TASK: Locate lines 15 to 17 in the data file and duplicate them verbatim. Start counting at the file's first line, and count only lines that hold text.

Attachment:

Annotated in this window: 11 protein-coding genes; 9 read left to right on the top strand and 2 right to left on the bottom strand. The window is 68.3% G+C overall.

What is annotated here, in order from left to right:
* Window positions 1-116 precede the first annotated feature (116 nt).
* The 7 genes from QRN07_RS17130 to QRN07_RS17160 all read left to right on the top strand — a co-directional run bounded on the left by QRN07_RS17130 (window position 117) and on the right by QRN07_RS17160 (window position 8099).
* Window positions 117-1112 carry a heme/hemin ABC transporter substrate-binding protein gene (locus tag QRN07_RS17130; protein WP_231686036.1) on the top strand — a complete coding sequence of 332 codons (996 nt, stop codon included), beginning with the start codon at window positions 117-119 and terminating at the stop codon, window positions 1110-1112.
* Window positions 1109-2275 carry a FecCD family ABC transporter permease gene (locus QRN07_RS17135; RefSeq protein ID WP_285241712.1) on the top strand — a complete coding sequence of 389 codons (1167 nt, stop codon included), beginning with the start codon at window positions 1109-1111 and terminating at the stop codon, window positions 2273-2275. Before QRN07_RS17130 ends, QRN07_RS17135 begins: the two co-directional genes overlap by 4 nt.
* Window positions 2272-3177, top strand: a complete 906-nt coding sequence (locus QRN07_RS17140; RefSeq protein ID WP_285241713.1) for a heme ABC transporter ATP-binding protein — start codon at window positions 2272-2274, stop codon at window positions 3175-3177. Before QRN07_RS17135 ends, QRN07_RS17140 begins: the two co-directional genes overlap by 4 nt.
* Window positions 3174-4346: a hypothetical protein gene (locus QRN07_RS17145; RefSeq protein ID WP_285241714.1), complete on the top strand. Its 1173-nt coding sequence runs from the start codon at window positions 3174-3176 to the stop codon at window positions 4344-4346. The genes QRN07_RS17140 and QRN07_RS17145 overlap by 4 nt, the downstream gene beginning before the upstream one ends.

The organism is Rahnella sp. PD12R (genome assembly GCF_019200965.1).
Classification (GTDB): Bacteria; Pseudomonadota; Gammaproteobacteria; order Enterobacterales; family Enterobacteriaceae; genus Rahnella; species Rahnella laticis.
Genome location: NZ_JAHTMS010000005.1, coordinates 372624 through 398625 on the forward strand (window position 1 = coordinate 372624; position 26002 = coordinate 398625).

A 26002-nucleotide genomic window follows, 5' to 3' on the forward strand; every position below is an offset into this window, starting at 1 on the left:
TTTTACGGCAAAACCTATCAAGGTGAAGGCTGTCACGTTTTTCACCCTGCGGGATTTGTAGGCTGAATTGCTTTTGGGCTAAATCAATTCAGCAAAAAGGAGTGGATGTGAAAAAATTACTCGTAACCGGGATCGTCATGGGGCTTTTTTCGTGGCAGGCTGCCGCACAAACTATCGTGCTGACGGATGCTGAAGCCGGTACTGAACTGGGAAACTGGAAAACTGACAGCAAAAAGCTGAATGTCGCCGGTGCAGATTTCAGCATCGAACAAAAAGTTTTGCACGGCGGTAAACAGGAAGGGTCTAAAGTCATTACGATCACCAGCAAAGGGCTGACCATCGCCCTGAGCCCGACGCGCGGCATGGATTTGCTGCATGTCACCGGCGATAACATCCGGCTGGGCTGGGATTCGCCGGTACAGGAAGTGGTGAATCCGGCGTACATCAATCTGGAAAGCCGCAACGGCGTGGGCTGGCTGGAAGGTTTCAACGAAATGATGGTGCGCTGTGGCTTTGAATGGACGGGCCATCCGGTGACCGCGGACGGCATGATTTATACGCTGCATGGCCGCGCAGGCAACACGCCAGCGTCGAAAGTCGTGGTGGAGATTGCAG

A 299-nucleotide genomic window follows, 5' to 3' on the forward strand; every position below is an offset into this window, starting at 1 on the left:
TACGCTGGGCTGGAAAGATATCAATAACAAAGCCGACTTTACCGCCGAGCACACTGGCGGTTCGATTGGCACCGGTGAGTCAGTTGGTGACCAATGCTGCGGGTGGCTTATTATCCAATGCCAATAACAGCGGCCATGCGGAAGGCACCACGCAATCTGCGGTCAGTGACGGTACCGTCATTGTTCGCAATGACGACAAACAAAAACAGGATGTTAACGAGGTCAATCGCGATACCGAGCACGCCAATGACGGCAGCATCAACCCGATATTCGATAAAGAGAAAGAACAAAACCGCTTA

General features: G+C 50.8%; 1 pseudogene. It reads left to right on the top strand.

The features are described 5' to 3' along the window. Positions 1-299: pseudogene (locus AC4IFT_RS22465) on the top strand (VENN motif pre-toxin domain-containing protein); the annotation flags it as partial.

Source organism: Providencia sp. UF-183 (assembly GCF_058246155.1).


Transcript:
TACGCTGGGCTGGAAAGATATCAATAACAAAGCCGACTTTACCGCCGAGCACACTGGCGGTTCGATTGGCACCGGTGAGTCAGTTGGTGACCAATGCTGCGGGTGGCTTATTATCCAATGCCAATAACAGCGGCCATGCGGAAGGCACCACGCAATCTGCGGTCAGTGACGGTACCGTCATTGTTCGCAATGACGACAAACAAAAACAGGATGTTAACGAGGTCAATCGCGATACCGAGCACGCCAATGACGGCAGCATCAACCCGATATTCGATAAAGAGAAAGAACAAAACCGCTTA

General features: G+C 50.8%; 1 pseudogene. It reads left to right on the top strand.

The features are described 5' to 3' along the window. Positions 1-299: pseudogene (locus AC4IFT_RS22465) on the top strand (VENN motif pre-toxin domain-containing protein); the annotation flags it as partial.